Article

Tail or artefact? Illustration of the impact that uncertainty of the serial dilution and cell enumeration methods has on microbial inactivation

Journal ar
Food Research International
  • Volumen: 119
  • Fecha: 01 May 2019
  • Páginas: 76-83
  • ISSN: 18737145 09639969
  • Source Type: Journal
  • DOI: 10.1016/j.foodres.2019.01.059
  • Document Type: Article
  • Publisher: Elsevier Ltd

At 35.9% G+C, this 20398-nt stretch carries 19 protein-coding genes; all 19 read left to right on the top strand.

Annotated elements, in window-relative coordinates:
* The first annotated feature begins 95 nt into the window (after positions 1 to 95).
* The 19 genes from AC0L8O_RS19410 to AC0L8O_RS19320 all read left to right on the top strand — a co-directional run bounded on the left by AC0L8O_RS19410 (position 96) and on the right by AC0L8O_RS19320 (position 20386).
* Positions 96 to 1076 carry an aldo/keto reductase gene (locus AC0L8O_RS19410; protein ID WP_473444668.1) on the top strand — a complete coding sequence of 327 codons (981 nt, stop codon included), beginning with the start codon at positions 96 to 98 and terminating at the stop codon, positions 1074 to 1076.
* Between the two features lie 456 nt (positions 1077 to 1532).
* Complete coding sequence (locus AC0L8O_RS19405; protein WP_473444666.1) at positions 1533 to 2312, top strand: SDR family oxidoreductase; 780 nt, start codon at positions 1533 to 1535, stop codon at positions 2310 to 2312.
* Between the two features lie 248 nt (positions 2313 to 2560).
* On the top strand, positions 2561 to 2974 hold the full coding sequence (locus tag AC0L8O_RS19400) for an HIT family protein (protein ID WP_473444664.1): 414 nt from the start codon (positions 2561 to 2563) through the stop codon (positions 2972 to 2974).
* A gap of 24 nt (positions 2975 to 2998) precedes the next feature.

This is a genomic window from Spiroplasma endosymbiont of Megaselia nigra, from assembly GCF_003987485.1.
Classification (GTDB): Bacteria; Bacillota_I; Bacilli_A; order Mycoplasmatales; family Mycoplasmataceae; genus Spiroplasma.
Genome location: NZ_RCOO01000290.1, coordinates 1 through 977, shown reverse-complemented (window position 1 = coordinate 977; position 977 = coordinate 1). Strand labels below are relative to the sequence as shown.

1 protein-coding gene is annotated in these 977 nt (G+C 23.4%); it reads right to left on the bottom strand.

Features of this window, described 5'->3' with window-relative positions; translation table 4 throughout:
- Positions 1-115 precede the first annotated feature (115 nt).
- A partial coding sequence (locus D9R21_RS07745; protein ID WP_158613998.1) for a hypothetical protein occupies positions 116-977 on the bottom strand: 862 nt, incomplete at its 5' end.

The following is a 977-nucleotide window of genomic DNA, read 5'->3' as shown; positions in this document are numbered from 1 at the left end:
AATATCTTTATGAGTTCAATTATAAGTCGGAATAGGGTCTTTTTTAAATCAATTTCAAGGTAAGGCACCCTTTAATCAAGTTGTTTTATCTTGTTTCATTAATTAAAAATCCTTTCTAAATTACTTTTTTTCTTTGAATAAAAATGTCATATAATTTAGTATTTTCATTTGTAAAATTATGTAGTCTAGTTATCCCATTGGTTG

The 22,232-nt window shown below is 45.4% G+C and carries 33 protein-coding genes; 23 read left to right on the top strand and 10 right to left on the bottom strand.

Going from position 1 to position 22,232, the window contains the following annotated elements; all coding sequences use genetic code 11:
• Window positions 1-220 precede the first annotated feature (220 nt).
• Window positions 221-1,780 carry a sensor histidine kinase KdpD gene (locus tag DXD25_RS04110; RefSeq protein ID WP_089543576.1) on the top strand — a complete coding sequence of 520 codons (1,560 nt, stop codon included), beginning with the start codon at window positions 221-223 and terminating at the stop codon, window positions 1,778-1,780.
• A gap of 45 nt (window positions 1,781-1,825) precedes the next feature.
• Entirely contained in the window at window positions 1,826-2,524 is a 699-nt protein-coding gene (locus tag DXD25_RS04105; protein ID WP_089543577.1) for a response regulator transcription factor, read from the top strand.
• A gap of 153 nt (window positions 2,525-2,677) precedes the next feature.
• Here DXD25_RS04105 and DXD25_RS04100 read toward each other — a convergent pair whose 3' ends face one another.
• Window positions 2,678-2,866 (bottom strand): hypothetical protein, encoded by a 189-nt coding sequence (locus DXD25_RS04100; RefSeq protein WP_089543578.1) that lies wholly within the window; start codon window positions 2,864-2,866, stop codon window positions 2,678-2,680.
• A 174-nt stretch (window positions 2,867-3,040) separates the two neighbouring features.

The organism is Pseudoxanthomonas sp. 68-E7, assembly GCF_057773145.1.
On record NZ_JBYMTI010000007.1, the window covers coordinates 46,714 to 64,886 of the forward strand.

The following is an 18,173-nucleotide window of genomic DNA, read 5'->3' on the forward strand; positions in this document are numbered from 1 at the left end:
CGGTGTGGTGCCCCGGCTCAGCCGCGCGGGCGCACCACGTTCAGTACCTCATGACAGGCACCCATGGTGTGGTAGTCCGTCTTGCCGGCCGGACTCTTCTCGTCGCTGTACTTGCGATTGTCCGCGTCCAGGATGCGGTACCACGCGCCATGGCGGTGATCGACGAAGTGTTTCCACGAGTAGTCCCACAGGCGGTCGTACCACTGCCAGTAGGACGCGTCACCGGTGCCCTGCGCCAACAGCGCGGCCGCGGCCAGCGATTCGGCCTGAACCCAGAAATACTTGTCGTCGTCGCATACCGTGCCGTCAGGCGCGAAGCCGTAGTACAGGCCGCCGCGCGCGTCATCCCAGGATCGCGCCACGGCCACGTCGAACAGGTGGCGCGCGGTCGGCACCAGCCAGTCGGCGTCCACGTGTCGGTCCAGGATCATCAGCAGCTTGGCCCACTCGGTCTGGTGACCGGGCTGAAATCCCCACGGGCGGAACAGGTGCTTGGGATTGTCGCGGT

© 2019 The estimation of the concentration of microorganisms in a sample is crucial for food microbiology. For instance, it is essential for prevalence studies, challenge tests (growth and/or inactivation studies) or microbial risk assessment. The application of serial dilutions followed by viable counts in Petri dishes is probably the most extended experimental methodology for this purpose. However, this enumeration technique is also a source of uncertainty. In this article, the uncertainty of the serial dilution and viable count methodology related to the sampling error is analyzed, as well as the approximation of the microbial concentration by the number of colonies in a Petri dish. We analyze from a theoretical point of view (statistical analysis) the application of the binomial and Poisson models, demonstrating that the Poisson distribution increases the variance when used to model individual serial dilutions. On the other hand, the binomial model produces unbiased results. Therefore, the Poisson distribution is only applicable when it is a good approximation of the binomial distribution, so the use of the latter is recommended. The relevance of this uncertainty is demonstrated by Monte Carlo simulations of a generic microbial inactivation experiment, where the only source of uncertainty/variability considered is the one generated by serial plating and viable cell enumeration. Due to both the uncertainty of the methodology and the omission of zero-count plates because of the log-transformation, the simulated survival curve can have a tail. Therefore, this phenomenon, which is usually attributed to biological variability, can be to some extent an artefact of the experimental design and/or methodology.

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